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john davies
notes from a small vicar
from a parish
in Liverpool, UK

    Friday, December 24, 2004
    Christmas circulars and Cardinal Newman
     
    A morning reading all the Christmas circulars which have come my way this year. All welcome, some sketchy, a few funny (none more than the Turners', brimfull of dry wit and with another great card from Jessie - winner of my 2003 Card of the Year), some info-packed, and one in particular, lengthy, wide-ranging, deep and profound.

    Robert, vicar of St Margaret of Antioch, Princes Avenue, Toxteth, writes letters which move me in their honesty, integrity, and breadth of quotations from Billy Connolly to Cardinal John Henry Newman. Robert cares for one of Liverpool's jewels in one of the city's poorest and most multicultural areas - St Margaret's, known as the 'Black Church', in the parish from where the 1981 riots erupted. Over the past decade Robert and local people of all faiths have battled to keep it open and won a Heritage Lottery grant to stop it from literally crumbling. They had a wonderful celebration last July when the repair work was completed - and this is why:

    "... St Margaret's Building is a 'Given', and a glorious sacred space, in stained glass, art and architecture; a Parish Church, of the catholic tradition, of the Church of England, to serve the children and the survivors of that Pain" (his emphases).

    I have witnessed this. Few places seem holier to me than St Margaret's when Robert and a dozen ragged children of the predominantly Muslim C-of-E school share an intimate midweek eucharist together.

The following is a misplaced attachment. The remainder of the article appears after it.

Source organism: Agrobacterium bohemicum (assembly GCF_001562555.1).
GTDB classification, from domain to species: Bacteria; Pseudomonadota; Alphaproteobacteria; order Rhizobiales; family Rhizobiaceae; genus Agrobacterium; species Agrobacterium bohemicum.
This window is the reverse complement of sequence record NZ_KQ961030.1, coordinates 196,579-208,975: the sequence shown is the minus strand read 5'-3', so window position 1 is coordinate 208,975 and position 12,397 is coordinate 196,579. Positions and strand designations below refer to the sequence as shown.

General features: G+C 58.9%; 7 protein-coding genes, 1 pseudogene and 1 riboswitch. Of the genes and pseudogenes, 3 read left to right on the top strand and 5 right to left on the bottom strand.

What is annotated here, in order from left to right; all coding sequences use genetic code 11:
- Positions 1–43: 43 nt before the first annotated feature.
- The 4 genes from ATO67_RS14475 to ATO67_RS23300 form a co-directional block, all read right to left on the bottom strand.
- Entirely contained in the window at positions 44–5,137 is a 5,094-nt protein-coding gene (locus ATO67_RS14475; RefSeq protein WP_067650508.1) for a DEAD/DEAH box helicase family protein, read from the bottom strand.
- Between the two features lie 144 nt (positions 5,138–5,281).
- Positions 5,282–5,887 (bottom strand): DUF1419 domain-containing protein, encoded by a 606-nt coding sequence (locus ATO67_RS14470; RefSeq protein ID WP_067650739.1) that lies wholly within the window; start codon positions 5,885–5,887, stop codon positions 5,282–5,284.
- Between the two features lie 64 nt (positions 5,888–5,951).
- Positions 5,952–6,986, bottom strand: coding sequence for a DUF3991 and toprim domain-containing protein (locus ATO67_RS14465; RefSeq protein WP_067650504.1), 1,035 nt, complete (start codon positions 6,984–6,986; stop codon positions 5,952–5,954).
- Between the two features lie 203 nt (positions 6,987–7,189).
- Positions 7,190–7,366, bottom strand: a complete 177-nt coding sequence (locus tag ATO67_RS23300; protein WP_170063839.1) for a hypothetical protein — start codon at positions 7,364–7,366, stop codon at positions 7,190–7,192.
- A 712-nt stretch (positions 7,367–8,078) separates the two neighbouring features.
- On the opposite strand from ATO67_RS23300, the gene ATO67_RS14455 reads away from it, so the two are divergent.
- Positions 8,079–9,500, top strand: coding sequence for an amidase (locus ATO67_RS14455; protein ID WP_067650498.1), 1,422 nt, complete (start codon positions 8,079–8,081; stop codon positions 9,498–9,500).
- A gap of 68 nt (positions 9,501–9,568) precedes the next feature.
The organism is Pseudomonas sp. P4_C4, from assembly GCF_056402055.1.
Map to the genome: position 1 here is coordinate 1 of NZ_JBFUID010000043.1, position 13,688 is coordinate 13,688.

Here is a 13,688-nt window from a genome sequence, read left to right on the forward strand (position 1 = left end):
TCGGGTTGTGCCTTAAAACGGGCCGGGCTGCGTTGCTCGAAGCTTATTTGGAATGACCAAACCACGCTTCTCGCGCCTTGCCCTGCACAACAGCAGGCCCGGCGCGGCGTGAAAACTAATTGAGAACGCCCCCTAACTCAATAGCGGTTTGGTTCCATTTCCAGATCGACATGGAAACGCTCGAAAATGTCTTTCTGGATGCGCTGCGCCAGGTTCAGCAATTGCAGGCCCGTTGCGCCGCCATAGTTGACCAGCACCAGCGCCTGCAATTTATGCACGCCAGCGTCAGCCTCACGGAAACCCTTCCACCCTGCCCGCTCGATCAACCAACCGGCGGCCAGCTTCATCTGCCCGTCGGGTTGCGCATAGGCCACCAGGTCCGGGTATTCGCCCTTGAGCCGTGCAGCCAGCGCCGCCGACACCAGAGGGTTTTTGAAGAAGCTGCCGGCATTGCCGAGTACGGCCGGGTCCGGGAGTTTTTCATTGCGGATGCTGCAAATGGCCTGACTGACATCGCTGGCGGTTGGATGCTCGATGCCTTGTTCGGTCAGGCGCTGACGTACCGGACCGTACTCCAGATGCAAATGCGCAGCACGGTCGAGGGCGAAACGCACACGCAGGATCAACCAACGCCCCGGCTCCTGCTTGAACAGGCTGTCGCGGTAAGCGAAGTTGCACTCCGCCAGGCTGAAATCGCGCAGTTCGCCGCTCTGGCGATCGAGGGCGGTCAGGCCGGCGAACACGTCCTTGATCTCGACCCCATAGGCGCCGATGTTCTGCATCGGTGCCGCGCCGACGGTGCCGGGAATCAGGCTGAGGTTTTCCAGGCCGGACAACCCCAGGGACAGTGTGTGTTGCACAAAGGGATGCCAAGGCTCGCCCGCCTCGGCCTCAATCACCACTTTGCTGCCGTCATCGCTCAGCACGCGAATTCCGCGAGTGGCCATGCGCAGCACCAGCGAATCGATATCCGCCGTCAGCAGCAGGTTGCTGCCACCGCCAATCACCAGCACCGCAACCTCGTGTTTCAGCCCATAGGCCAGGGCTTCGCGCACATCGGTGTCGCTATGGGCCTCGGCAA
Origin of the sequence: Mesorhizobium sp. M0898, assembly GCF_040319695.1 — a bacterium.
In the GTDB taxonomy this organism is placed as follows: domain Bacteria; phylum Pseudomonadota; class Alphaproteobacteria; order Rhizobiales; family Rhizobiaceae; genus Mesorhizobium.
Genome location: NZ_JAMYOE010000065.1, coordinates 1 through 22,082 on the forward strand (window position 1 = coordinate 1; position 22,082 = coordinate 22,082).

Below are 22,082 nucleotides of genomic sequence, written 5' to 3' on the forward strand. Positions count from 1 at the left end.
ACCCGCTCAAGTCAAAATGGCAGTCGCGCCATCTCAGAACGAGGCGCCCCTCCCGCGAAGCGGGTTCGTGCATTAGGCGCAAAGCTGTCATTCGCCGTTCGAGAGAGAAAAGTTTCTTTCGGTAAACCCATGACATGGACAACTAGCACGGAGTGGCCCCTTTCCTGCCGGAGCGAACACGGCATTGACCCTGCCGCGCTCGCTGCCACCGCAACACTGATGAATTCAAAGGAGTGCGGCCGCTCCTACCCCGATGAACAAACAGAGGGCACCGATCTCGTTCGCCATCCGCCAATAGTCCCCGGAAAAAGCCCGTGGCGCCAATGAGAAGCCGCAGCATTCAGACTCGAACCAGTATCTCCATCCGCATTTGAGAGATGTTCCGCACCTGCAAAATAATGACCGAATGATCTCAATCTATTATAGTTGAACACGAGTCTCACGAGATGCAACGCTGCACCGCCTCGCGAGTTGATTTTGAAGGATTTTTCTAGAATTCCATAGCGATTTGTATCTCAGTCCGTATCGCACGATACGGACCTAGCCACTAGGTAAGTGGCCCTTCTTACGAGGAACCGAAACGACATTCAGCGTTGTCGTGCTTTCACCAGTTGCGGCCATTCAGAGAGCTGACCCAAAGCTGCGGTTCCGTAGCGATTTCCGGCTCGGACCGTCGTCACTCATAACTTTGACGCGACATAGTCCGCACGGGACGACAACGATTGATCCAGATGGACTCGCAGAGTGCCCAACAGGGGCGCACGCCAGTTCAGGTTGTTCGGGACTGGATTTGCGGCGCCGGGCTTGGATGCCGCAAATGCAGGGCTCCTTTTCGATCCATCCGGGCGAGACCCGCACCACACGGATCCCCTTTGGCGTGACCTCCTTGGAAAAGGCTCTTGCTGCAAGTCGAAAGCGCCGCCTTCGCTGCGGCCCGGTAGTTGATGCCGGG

In sincere good faith Robert battles with authority and bureaucracy in the church, between the Pain of his place and the liberating power of the gospel, and his Christmas circulars are full of that struggle. And full of great quotes from other fellow-strugglers across the years. They thrill me and sustain me. I have told him this in a letter I've written today. And it is this one, from Newman, which moves me most today:

    God has created me to do Him some definite service; He has committed some work to me which He has not committed to another. I have my mission - I never may know it in this life, but I shall be told it in the next. Somehow I am necessary for His purposes, as necessary in my place as an Archangel in his - if, indeed, I fail, He can raise another, as He could make the stones children of Abraham. Yet I have a part in this great work: I am a link in a chain, a bond of connection between persons. He has not created me for naught. I shall do good, I shall do His work; I shall be an angel of peace, a preacher of truth in my own place, while not intending it, if I do but keep His commandments and serve Him in my calling.

    Therefore I will trust Him. Whatever, wherever I am, I can never be thrown away. If I am in sickness, my sickness may serve Him; in perplexity, my perplexity may serve Him; if I am in sorrow, my sorrow may serve Him. My sickness, or perplexity, or sorrow may be necessary causes of some great end, which is quite beyond us. He does nothing in vain; He may prolong my life, He may shorten it; He knows what He is about. He may take away my friends, He may throw me among strangers, He may make me feel desolate, make my spirits sink, hide the future from me - still He knows what He is about.